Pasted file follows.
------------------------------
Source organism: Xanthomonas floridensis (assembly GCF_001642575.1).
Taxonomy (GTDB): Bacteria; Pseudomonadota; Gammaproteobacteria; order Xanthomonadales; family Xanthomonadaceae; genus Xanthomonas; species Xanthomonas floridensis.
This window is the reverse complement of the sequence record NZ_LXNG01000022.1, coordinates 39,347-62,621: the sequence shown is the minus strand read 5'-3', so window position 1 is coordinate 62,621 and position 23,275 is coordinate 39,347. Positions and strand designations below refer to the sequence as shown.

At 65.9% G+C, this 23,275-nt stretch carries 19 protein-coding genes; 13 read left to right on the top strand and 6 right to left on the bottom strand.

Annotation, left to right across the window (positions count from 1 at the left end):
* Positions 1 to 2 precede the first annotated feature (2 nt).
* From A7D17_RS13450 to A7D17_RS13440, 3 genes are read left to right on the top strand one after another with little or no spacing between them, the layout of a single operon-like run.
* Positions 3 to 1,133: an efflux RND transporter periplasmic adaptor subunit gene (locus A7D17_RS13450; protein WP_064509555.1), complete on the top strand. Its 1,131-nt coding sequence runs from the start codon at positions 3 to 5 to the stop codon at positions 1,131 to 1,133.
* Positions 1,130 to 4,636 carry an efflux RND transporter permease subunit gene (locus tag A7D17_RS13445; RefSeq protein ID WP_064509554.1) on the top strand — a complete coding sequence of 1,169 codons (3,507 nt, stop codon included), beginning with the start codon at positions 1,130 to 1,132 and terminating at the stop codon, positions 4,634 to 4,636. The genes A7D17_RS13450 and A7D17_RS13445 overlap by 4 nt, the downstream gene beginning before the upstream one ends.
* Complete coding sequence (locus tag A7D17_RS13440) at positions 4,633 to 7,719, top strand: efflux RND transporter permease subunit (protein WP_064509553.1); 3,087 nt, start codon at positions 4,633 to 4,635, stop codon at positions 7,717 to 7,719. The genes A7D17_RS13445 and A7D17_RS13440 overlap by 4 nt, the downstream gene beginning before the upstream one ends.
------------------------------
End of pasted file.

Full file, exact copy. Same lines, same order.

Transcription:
Source organism: Xanthomonas floridensis (assembly GCF_001642575.1).
Taxonomy (GTDB): Bacteria; Pseudomonadota; Gammaproteobacteria; order Xanthomonadales; family Xanthomonadaceae; genus Xanthomonas; species Xanthomonas floridensis.
This window is the reverse complement of the sequence record NZ_LXNG01000022.1, coordinates 39,347-62,621: the sequence shown is the minus strand read 5'-3', so window position 1 is coordinate 62,621 and position 23,275 is coordinate 39,347. Positions and strand designations below refer to the sequence as shown.

At 65.9% G+C, this 23,275-nt stretch carries 19 protein-coding genes; 13 read left to right on the top strand and 6 right to left on the bottom strand.

Annotation, left to right across the window (positions count from 1 at the left end):
* Positions 1 to 2 precede the first annotated feature (2 nt).
* From A7D17_RS13450 to A7D17_RS13440, 3 genes are read left to right on the top strand one after another with little or no spacing between them, the layout of a single operon-like run.
* Positions 3 to 1,133: an efflux RND transporter periplasmic adaptor subunit gene (locus A7D17_RS13450; protein WP_064509555.1), complete on the top strand. Its 1,131-nt coding sequence runs from the start codon at positions 3 to 5 to the stop codon at positions 1,131 to 1,133.
* Positions 1,130 to 4,636 carry an efflux RND transporter permease subunit gene (locus tag A7D17_RS13445; RefSeq protein ID WP_064509554.1) on the top strand — a complete coding sequence of 1,169 codons (3,507 nt, stop codon included), beginning with the start codon at positions 1,130 to 1,132 and terminating at the stop codon, positions 4,634 to 4,636. The genes A7D17_RS13450 and A7D17_RS13445 overlap by 4 nt, the downstream gene beginning before the upstream one ends.
* Complete coding sequence (locus tag A7D17_RS13440) at positions 4,633 to 7,719, top strand: efflux RND transporter permease subunit (protein WP_064509553.1); 3,087 nt, start codon at positions 4,633 to 4,635, stop codon at positions 7,717 to 7,719. The genes A7D17_RS13445 and A7D17_RS13440 overlap by 4 nt, the downstream gene beginning before the upstream one ends.